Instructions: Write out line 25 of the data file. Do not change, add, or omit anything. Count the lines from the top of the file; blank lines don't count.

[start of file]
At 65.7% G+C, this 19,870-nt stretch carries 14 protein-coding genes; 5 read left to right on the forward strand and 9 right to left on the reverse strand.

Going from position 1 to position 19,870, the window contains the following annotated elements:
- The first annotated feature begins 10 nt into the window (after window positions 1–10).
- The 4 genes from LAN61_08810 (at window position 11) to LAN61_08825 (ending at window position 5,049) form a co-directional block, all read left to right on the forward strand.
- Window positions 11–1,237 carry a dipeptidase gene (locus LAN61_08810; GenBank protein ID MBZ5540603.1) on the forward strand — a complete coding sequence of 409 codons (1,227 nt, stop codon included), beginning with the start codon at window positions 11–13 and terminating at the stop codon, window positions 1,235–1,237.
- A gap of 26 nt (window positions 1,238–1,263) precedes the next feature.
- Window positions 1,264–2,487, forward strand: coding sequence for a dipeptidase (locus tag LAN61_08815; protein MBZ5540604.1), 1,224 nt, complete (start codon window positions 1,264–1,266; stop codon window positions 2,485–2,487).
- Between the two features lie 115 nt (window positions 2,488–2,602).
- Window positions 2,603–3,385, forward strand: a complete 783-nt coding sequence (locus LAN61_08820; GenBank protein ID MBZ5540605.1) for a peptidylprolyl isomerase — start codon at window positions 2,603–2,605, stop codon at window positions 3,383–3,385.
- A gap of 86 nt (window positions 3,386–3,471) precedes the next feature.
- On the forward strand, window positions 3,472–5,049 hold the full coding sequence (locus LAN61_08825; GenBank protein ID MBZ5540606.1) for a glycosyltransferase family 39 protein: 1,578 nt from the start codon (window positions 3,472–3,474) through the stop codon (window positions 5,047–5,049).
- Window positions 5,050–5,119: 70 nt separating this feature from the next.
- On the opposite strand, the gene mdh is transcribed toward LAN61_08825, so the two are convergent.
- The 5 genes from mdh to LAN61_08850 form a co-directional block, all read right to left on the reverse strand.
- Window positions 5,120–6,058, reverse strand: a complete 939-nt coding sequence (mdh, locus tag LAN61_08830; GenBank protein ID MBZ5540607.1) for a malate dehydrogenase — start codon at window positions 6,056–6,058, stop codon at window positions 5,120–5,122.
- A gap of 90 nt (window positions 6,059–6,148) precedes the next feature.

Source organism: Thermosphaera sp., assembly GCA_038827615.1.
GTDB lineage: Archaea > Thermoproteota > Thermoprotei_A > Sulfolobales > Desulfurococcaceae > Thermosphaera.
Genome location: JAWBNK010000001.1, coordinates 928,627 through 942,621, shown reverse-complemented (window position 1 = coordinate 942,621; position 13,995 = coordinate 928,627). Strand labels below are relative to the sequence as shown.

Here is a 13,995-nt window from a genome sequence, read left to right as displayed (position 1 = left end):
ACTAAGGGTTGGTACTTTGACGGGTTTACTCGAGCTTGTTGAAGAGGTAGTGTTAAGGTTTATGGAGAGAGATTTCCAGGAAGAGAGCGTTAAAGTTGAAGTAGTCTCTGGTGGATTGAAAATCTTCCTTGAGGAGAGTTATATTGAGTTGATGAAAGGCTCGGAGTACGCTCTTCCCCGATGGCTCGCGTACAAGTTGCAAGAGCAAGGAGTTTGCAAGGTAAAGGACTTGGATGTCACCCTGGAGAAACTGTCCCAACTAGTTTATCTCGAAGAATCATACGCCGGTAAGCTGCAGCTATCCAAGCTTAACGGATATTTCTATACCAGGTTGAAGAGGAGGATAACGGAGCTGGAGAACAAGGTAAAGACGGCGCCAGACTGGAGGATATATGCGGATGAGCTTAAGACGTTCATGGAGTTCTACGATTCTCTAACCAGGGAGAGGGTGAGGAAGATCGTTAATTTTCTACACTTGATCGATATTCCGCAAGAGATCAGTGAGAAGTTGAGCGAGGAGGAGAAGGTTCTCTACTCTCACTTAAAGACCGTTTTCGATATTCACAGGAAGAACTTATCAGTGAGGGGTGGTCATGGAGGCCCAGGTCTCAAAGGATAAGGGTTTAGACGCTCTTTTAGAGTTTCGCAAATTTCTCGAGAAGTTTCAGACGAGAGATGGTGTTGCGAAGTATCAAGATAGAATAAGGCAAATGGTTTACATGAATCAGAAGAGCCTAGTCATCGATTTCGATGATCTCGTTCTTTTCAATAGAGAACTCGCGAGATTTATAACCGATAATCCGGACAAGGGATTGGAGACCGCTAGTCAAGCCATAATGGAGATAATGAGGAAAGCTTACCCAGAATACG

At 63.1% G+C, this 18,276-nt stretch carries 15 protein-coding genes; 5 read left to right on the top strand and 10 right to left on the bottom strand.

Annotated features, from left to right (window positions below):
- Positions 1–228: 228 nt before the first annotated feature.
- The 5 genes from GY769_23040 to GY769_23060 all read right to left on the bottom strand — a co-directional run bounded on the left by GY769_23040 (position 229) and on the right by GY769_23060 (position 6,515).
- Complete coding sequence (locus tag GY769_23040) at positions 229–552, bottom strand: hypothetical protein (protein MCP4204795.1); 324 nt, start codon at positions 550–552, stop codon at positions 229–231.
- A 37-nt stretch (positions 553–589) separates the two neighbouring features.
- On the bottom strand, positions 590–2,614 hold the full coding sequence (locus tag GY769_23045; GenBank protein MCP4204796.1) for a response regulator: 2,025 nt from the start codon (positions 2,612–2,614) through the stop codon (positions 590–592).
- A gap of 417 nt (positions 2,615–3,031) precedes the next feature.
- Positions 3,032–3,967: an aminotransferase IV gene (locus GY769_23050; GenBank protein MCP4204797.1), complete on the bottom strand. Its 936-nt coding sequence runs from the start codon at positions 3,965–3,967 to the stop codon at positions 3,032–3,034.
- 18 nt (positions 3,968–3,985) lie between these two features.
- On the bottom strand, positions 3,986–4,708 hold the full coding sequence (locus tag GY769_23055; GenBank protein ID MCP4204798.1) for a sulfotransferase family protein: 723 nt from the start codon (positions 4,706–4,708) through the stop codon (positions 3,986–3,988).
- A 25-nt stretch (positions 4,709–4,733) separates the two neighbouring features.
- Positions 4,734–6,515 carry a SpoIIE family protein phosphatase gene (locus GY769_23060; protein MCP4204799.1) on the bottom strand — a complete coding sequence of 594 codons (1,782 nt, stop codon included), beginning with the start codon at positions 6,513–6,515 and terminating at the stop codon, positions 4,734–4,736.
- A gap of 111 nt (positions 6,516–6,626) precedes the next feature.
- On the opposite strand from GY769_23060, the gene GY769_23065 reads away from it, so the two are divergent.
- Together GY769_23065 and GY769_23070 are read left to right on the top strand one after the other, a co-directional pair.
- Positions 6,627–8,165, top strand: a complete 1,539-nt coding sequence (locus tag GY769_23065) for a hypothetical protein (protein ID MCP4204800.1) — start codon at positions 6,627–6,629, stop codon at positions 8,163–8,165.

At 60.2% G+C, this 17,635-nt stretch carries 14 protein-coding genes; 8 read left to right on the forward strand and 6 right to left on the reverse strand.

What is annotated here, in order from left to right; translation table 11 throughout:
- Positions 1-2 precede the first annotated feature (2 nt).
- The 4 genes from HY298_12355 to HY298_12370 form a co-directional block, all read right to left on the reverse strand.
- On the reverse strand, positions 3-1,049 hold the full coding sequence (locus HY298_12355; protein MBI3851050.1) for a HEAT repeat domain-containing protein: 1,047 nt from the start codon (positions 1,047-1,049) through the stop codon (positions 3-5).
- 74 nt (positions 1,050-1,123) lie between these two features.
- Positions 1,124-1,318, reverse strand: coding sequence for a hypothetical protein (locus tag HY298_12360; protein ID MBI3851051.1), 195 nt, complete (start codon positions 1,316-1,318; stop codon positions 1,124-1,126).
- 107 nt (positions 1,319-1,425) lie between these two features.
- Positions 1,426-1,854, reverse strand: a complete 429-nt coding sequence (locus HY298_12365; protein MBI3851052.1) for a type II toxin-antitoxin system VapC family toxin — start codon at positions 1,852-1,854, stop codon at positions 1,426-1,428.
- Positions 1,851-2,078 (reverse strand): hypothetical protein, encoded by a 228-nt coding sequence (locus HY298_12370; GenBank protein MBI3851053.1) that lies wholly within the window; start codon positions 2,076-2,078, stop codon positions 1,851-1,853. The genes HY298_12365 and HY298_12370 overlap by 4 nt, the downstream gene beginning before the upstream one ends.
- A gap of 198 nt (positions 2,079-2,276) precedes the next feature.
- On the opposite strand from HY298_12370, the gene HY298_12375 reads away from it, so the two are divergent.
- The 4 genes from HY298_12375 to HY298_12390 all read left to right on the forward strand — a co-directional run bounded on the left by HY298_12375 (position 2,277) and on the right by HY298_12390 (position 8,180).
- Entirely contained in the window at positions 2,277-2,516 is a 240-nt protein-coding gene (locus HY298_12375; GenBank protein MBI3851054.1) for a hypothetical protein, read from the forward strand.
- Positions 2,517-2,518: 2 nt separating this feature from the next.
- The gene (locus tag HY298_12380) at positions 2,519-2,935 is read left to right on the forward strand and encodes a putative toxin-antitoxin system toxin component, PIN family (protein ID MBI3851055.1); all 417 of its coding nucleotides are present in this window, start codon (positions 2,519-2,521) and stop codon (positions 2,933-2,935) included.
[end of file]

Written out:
- The 5 genes from GY769_23040 to GY769_23060 all read right to left on the bottom strand — a co-directional run bounded on the left by GY769_23040 (position 229) and on the right by GY769_23060 (position 6,515).